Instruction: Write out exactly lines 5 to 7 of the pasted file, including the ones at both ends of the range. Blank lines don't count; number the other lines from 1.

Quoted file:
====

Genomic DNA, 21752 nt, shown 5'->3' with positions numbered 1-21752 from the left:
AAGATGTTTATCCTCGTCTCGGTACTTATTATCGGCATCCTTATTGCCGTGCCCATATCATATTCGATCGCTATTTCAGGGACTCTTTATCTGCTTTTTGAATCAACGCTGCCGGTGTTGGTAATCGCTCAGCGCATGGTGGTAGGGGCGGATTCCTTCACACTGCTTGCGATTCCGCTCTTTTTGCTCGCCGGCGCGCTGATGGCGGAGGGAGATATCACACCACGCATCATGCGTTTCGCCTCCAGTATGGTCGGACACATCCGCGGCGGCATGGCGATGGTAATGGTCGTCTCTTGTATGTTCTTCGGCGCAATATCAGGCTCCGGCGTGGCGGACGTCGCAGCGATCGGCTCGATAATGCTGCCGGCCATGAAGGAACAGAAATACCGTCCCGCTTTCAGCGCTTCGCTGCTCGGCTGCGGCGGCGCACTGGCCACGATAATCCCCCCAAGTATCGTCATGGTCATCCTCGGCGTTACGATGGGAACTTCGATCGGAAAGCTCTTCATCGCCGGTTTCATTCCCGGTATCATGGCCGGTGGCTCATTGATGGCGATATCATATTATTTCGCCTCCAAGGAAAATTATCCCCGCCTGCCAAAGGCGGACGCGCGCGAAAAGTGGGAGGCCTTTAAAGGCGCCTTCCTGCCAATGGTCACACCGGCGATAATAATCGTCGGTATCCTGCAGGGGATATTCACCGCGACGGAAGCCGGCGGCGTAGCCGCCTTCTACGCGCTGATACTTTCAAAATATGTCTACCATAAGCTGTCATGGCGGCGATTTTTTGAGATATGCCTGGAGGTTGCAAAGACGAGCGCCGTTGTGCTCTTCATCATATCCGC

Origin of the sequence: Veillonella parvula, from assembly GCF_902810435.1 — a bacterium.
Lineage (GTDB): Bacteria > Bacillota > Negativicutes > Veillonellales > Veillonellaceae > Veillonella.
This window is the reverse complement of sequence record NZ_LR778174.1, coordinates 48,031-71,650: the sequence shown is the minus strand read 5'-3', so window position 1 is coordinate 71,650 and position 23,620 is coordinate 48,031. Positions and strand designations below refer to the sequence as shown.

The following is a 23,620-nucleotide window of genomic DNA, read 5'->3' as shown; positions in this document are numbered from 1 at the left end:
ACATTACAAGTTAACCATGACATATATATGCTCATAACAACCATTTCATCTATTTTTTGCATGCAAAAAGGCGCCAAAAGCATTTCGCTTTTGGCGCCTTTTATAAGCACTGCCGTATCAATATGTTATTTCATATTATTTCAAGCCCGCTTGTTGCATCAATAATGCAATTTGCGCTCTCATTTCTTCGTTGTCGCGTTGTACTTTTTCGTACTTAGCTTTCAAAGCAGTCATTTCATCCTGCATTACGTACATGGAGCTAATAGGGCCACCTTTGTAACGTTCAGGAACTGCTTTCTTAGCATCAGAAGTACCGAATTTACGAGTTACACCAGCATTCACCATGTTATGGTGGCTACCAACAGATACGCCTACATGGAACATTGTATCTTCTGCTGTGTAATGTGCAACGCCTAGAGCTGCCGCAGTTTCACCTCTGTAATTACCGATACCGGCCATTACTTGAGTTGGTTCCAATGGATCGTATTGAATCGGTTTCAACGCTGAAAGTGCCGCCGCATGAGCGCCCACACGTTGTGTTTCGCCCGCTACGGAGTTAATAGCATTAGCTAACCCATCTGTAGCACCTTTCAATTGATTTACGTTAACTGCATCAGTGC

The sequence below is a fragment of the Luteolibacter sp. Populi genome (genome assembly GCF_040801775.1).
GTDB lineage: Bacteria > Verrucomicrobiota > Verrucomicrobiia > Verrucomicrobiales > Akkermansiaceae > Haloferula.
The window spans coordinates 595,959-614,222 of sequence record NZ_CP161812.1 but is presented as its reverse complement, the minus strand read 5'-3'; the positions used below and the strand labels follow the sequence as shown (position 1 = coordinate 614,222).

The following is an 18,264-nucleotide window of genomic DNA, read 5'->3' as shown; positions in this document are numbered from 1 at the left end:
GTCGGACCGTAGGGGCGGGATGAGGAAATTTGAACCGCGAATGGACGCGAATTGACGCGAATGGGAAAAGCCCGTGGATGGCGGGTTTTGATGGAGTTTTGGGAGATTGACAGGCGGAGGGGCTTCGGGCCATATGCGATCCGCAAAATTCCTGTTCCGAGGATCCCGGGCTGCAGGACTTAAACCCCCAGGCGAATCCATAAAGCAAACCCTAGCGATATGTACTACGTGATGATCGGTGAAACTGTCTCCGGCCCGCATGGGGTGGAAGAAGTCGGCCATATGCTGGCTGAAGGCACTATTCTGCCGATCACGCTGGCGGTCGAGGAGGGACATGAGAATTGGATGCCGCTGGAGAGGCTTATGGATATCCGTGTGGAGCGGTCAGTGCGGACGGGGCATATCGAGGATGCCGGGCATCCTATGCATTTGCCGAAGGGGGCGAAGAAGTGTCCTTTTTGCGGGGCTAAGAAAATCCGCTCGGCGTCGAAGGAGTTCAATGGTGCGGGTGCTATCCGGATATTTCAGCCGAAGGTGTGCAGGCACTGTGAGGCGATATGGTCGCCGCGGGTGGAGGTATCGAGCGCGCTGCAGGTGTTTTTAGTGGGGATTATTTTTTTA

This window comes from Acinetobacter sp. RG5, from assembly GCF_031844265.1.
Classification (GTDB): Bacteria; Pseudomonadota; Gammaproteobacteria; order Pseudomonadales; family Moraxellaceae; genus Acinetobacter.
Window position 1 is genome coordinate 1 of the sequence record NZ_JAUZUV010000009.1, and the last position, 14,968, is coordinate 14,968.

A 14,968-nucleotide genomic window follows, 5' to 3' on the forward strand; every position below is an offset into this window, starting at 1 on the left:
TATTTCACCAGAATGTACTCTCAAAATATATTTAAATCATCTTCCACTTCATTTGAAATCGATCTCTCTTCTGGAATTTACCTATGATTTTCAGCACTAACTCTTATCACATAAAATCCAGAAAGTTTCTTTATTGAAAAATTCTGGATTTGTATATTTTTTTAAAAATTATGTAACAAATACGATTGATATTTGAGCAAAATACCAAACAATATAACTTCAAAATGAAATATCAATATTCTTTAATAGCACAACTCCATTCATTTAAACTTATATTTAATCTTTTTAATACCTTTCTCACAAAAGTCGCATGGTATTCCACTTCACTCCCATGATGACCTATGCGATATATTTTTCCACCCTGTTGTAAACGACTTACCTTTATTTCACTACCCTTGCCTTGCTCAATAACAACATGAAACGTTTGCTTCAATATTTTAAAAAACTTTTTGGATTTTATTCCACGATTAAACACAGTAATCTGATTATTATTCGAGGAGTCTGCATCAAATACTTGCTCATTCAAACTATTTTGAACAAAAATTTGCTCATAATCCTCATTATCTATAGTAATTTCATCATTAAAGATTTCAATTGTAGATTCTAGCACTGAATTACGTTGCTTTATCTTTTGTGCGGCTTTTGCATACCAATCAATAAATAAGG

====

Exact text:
This window is the reverse complement of sequence record NZ_LR778174.1, coordinates 48,031-71,650: the sequence shown is the minus strand read 5'-3', so window position 1 is coordinate 71,650 and position 23,620 is coordinate 48,031. Positions and strand designations below refer to the sequence as shown.

The following is a 23,620-nucleotide window of genomic DNA, read 5'->3' as shown; positions in this document are numbered from 1 at the left end:
ACATTACAAGTTAACCATGACATATATATGCTCATAACAACCATTTCATCTATTTTTTGCATGCAAAAAGGCGCCAAAAGCATTTCGCTTTTGGCGCCTTTTATAAGCACTGCCGTATCAATATGTTATTTCATATTATTTCAAGCCCGCTTGTTGCATCAATAATGCAATTTGCGCTCTCATTTCTTCGTTGTCGCGTTGTACTTTTTCGTACTTAGCTTTCAAAGCAGTCATTTCATCCTGCATTACGTACATGGAGCTAATAGGGCCACCTTTGTAACGTTCAGGAACTGCTTTCTTAGCATCAGAAGTACCGAATTTACGAGTTACACCAGCATTCACCATGTTATGGTGGCTACCAACAGATACGCCTACATGGAACATTGTATCTTCTGCTGTGTAATGTGCAACGCCTAGAGCTGCCGCAGTTTCACCTCTGTAATTACCGATACCGGCCATTACTTGAGTTGGTTCCAATGGATCGTATTGAATCGGTTTCAACGCTGAAAGTGCCGCCGCATGAGCGCCCACACGTTGTGTTTCGCCCGCTACGGAGTTAATAGCATTAGCTAACCCATCTGTAGCACCTTTCAATTGATTTACGTTAACTGCATCAGTGC